XCS xTool Creative Space software

Beginner Guide to XCS

If you just got a new xTool laser cutter, then you are probably also starting to learn to use the xTool Creative Space software, or XCS as it is commonly called. Since I started off in the crafting world as a Cricut User and Instructor, and I know that a lot of people are moving to laser cutters after learning that the Cricut Maker is not that great at cutting wood, I will be using a lot of Cricut examples. This way if you know how to use the function in Cricut Design Space, it will make it easier to understand in the xTool Creative Space software!

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Getting started with the xTool Creative Space software

If you have not already checked out my information on how to set up your xTool, and then download and install XCS you should begin there. You can find that information HERE.

Next I recommend reading the articles at the xTool website HERE. I like how this page really breaks down the XCS software by the different toolbars. This is exactly how I have taught countless people to use their Cricut! I like to focus on learning to understand the software for any tool I use, that way I have more creative freedom to create anything I want!

Once you have the XCS software installed you will want to learn to use the different fuctions. Personally I think that learning any software, including the xTool Creative Space software, is easier to do on the computer. This allows you more space to work on your project designs. Additionally most of the tutorials you will find online, like this one, will probably be geared towards the computer version of the software.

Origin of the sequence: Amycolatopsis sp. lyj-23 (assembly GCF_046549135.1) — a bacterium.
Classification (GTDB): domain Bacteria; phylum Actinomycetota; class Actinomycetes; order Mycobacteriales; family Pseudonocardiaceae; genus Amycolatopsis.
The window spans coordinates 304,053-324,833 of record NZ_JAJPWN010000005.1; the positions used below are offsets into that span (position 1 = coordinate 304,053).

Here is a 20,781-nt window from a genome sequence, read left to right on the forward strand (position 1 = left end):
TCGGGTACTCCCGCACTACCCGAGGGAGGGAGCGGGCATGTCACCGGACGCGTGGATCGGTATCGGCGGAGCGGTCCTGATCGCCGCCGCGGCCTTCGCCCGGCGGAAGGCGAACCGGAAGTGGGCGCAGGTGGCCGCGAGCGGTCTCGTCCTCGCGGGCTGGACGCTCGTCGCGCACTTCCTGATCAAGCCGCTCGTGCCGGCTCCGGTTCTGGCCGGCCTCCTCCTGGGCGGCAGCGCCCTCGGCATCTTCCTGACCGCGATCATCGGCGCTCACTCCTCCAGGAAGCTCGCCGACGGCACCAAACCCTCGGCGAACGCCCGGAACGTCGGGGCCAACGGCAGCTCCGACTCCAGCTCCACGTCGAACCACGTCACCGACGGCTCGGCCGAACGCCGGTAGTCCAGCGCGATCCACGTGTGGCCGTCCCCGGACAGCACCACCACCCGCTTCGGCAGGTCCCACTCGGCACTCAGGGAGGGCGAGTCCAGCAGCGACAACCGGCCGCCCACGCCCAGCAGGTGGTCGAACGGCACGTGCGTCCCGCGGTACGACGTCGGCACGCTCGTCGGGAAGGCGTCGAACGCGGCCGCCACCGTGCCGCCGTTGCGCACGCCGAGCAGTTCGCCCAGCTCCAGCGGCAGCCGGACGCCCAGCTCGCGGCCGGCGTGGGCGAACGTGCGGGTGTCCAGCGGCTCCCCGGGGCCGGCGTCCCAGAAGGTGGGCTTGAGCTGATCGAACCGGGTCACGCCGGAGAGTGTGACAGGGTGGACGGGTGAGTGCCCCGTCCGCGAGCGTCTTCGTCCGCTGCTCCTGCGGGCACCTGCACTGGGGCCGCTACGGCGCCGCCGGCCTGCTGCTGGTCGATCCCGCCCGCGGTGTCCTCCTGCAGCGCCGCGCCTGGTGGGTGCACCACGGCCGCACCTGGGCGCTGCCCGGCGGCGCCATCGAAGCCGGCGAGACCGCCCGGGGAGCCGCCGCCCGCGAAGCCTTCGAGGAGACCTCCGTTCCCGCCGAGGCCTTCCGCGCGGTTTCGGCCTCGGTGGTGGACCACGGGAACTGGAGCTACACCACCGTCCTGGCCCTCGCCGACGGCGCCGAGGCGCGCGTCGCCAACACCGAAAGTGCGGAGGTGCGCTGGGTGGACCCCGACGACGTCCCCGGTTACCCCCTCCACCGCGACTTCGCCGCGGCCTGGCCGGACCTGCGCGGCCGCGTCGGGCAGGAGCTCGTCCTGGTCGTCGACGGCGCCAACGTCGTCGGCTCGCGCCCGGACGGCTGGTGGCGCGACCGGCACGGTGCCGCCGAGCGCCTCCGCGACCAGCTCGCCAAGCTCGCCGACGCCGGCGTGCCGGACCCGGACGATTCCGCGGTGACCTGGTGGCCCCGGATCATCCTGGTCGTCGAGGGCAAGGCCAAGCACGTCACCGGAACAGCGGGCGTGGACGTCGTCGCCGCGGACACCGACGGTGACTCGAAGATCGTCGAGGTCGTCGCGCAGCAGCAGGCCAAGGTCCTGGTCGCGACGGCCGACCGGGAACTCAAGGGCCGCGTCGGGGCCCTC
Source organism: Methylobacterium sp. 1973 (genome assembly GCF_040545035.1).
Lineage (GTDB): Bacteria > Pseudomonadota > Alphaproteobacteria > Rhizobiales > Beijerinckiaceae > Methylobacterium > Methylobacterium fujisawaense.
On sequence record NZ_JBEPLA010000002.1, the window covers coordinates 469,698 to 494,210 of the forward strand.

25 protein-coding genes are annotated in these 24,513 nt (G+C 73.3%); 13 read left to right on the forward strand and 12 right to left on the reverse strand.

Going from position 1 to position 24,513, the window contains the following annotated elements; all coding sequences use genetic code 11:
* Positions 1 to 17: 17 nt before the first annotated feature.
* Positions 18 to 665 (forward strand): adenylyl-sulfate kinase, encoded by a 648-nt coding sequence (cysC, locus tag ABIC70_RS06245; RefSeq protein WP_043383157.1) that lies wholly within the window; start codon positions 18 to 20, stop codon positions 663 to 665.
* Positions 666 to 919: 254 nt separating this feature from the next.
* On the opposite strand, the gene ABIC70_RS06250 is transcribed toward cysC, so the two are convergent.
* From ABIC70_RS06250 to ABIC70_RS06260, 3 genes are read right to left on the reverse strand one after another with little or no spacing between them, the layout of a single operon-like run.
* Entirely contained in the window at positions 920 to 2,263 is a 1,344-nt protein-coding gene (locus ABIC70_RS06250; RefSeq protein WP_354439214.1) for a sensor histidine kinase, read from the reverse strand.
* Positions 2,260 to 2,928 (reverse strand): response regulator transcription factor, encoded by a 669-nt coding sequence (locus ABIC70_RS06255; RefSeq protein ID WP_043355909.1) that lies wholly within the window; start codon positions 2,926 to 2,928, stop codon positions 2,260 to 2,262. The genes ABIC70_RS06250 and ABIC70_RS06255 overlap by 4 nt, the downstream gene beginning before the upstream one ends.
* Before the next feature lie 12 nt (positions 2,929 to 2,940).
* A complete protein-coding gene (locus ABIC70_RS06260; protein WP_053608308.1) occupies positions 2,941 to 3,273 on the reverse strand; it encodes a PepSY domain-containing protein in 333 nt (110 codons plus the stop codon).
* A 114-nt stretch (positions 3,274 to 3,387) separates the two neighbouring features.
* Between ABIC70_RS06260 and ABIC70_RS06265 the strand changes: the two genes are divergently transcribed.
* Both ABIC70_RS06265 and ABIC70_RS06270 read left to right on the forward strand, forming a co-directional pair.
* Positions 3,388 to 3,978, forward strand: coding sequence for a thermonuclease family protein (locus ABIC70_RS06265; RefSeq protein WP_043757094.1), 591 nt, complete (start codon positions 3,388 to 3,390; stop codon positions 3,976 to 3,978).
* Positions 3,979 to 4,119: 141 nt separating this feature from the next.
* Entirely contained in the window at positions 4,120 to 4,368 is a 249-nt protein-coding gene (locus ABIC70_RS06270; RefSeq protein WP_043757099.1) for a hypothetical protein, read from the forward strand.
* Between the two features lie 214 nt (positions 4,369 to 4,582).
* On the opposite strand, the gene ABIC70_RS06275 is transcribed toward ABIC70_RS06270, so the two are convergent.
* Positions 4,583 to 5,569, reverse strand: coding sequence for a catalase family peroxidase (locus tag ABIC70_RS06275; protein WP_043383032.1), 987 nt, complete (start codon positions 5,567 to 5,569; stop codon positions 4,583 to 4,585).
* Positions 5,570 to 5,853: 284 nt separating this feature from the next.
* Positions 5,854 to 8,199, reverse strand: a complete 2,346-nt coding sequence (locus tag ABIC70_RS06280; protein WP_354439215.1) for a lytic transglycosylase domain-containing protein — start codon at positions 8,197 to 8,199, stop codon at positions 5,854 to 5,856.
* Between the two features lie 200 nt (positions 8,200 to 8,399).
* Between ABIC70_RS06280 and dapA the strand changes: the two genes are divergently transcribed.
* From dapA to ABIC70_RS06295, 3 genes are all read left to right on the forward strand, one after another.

There is a mobile app for the xTool Creative Space software, but I did noticed that the icons are not in the same order on the mobile app as they are on the computer version. You can download the app from Google Play or the Apple App Store.

XCS Left Side Vertical Toolbar

Below is a picture of what the xTool Creative Space software screen looks like when you first open it. Let’s take a look at the buttons on the left side vertical toolbar, starting from the top and going down.

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  • Image – Use this button to import an image. In the Cricut world this would be like the Upload button.